In the beginning a single church, known as the Vereins's Kirche - the Society Church - served all the different groups of the community - even the Catholics- each taking their turn for their services. As the settlement prospered, the different denomination built their own church and the Verein's Kirche eventually fell into disrepair and was demolished in the 1930s. Now rebuilt, the church is both a distinctive landmark in the town and an interesting little museum.
Vereins Kirche Museum
Centre of Marktplatz in the 100 block of W. Main
Open: Monday - Saturday 10 am - 4 pm, Sunday 1 - 4 pm
The Pioneer Museum, just a couple of blocks further down Main Street, tells of the lives of those pioneers. Housed in a lovingly restored collection of original buildings from the town and the surrounding district - farmhouses, a Sunday house, a schoolhouse, a barn, a store, etc, all set in several acres of gardens planted with native and historically accurate plants and trees- it is a delight, full of domestic detail and charm. A short explanation of the museum is given as you enter, after that you are free to wander as you like.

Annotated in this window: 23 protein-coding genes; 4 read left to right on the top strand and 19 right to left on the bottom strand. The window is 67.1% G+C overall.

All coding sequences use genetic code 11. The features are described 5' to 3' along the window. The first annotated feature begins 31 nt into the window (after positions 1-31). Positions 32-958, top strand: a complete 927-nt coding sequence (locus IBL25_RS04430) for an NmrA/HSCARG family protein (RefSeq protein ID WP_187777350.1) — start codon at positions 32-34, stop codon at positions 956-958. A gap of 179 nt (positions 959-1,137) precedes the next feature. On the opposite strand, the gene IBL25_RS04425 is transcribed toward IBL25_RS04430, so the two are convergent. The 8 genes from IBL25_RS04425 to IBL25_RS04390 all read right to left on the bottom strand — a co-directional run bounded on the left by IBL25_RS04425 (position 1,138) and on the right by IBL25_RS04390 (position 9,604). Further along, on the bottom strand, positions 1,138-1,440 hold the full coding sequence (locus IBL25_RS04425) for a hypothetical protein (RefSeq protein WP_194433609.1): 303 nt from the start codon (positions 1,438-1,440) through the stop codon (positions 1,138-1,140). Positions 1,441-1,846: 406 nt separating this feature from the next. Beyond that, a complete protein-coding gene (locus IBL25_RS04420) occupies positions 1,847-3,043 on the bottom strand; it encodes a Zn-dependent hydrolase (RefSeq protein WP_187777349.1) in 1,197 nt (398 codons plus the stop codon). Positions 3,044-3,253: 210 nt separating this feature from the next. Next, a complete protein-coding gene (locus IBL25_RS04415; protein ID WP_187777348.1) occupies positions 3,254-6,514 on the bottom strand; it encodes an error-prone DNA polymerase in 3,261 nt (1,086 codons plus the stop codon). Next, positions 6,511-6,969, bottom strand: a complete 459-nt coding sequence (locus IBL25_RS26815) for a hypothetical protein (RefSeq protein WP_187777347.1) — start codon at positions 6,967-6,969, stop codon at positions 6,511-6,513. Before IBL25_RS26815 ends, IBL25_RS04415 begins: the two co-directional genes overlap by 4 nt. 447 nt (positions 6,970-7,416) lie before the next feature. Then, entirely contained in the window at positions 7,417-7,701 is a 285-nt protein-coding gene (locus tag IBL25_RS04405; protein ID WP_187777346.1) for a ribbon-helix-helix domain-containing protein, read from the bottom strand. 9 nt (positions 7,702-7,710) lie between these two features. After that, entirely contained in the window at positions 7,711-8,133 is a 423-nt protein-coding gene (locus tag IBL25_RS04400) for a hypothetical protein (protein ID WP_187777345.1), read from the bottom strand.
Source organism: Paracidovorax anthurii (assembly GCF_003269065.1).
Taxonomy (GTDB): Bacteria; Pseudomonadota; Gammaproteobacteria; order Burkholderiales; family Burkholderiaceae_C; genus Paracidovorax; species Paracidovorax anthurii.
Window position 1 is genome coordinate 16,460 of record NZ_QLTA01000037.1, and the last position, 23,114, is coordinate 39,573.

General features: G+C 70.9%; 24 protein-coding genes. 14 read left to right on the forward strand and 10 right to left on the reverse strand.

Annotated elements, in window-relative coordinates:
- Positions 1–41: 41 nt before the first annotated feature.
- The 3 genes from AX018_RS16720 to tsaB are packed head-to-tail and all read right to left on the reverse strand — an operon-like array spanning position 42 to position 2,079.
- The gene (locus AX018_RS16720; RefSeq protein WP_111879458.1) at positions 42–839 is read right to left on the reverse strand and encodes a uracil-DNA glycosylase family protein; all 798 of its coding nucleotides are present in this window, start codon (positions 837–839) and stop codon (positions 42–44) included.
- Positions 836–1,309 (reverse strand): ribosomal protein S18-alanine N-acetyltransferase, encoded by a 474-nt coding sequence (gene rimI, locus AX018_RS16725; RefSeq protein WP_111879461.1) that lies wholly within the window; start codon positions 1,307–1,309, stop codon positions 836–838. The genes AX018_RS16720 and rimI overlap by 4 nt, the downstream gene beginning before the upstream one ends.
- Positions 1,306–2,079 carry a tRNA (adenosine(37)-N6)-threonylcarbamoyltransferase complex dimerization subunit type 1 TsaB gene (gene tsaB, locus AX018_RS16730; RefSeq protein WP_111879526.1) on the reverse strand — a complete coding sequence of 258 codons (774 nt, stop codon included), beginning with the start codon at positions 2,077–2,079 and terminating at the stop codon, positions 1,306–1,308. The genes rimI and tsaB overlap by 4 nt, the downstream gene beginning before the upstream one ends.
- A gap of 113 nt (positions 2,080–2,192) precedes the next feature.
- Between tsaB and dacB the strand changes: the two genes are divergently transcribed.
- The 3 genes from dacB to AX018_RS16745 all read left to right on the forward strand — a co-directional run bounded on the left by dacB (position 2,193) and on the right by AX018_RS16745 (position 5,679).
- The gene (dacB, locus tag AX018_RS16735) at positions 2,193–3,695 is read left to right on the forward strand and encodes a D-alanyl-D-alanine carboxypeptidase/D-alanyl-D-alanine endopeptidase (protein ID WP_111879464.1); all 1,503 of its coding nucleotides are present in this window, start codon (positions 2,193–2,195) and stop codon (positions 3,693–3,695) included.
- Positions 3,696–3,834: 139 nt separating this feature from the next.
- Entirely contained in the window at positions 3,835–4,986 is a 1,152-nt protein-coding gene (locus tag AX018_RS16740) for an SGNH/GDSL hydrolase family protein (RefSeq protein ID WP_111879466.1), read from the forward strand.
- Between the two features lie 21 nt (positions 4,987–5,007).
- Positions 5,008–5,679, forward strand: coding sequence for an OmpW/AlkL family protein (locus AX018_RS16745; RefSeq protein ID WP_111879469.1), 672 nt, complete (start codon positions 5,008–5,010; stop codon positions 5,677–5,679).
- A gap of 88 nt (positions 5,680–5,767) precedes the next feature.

309 W. Main St.
Open Monday - Saturday 10 am - 5 pm, Sunday 1 - 5 pm
I do not know if you are familiar with the tradition of the Tussaud's, but many of their museums are located across the country and across world in fact. This museum boast 225 life like figures that represent many popular individuals of past or present day by giving each figure complete attention to detail of all there character features. Its unbelievable how life like they are. So check it out!